prevalence of drunkenness, since the last named
year, according to the testimony of ardent supporters
of prohibitory legislation, it has greatly increased.
If the comparison were instituted even between
the present state of things and that before the
first temperance reform, I am not sure that a
careful w^eighing of the evidence would not show
a degeneration. I see forty drunks fell under
the cognizance of the courts the very last week in this
city. Perhaps it would appear that drunkenness had
subsided in the country and had increased in the
cities. But the inebriety of our time seems more dan-
gerous and fatal than when pure liquors were cheap,
and the temptation to adulteration slight. Various
forms of mental aberration and a more rapid physical
derangement seem to follow the use of these con-
centrated alcohols, which the secresy of the trade pro-
vides in as small bulk as possible to escape seizure.
It can but be that Jamaica ginger, essence of pepper-
mint, and other commercial drugs, preserved in spirits,
and, as I have heard, even stove polish, poured into
the stomach in quantities to produce intoxication,
must work disastrous effects upon the human system
far beyond the natural operation of the alcoholic

As to temperate drinking it seems to me that there


can be no question of its increase, since 1840. I ven-
ture to say that if prior to that time, there had been a
gathering of business men of the well-to-do class, say
to promote a railway, to open a political campaign or
for a pleasure excursion or picnic, and some liberal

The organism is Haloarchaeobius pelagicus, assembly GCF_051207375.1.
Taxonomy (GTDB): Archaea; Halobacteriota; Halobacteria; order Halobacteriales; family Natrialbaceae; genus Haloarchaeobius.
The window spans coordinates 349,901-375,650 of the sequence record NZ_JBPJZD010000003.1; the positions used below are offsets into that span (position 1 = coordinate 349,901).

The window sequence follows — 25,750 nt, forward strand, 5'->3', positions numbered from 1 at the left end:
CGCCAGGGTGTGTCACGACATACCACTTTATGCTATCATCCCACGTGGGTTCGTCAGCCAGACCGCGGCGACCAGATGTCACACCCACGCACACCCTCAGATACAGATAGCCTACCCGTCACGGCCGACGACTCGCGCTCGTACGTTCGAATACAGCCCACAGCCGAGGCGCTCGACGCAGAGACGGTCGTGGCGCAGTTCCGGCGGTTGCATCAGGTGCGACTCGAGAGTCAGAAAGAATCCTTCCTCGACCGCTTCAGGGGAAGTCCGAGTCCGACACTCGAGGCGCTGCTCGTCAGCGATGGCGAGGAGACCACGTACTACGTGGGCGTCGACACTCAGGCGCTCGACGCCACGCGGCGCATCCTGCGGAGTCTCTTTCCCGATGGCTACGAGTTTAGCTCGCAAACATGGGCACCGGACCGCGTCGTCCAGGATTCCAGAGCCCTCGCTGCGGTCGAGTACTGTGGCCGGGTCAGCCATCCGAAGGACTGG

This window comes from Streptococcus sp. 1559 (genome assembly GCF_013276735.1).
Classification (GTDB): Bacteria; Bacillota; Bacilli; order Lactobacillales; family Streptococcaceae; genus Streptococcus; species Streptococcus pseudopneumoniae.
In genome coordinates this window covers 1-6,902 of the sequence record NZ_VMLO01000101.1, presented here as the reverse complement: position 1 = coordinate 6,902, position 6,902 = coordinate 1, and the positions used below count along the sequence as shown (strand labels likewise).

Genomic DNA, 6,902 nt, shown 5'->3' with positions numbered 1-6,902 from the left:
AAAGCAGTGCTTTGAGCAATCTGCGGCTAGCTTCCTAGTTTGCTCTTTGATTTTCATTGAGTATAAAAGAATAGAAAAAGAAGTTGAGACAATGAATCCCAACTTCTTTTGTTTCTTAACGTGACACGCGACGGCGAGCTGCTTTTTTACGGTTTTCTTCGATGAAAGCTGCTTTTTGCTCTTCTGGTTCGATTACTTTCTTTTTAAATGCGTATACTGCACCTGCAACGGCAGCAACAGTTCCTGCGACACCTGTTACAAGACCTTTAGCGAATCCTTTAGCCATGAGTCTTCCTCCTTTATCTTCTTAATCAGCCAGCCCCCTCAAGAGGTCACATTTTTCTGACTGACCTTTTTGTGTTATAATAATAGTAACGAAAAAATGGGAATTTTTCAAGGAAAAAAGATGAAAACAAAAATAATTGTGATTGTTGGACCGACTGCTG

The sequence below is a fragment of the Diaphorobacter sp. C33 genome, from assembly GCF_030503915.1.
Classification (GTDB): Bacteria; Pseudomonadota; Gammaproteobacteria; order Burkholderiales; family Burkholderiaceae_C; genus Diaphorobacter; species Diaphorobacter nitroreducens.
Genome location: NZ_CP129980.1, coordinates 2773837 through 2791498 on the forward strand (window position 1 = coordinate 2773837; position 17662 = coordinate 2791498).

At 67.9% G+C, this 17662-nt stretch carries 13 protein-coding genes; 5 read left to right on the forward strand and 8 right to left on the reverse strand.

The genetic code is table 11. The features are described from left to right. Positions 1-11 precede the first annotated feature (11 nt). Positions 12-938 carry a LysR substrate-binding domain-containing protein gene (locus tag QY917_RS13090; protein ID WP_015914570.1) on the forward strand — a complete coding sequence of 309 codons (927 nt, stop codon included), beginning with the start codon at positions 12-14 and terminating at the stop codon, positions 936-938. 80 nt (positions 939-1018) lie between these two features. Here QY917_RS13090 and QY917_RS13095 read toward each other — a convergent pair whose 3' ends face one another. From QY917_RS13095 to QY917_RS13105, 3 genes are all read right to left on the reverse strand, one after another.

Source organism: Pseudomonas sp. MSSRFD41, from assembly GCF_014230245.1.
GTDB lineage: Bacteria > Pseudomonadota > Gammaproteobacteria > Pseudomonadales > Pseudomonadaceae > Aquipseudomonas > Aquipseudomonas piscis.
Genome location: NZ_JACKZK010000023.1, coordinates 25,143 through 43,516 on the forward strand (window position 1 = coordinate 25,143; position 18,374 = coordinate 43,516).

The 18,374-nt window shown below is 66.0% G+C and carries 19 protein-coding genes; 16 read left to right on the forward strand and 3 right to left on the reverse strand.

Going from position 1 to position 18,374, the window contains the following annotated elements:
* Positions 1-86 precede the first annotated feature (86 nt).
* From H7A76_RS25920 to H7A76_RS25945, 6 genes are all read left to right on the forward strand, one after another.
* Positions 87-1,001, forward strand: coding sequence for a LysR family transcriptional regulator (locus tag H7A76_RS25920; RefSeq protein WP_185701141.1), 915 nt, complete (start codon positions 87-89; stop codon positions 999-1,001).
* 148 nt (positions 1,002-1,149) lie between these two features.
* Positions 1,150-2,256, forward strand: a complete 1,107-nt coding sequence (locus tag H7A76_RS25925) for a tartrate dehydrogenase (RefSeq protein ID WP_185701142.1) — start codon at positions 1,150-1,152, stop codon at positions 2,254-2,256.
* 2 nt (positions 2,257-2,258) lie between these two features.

gentleman had made a provision of whiskey, and with-
out too much ostentation had offered drinks to the
company, the number accepting the treat would have
been a small fraction of the assembly, and the sober
majority would have expressed their disapprobation
of so indecorous a proceeding in a way that would
have prevented its speedy repetition. I have been
present at similar gatherings of the same class, within
the last few years, when the same supply was ordered
and where the fraction of the company that declined
the hospitality was very much smaller — and that too
when the company was made up almost wholly of
temperate men, giving to the prohibitory laws the sup-
port of their influence and their votes.

As to liquor selling, when to the illicit selling,
which thrives after the suppression of imprisonment
and fines, that sometimes pays all the county expenses,
is added the enormous sales of the city agencies, of
the hotels and apothecaries, when it is considered how
many persons pay for licenses to sell spirituous liquors
under the United States laws, and the busy trade of
express companies by steamboat and railway trains to
make available to Maine consumers the still open
markets of Boston, it seems to me that there can be
no question that the sale of intoxicants has enor-
mously increased since the period whose history I
have told.

Vol. VI. 26


I do not intend, nor is this the proper occasion to
press the argumentative side of the premises laid down,
but as one of the few whose memory runs back to this
picture of society as it was more than sixty years ago,
to give its history and leave the lessons to be learned
by such minds as are not shut up by prepossessions
and pride of opinion.

Moral suasion was the power those real pioneers of
temperance belived in and put in requisition. Those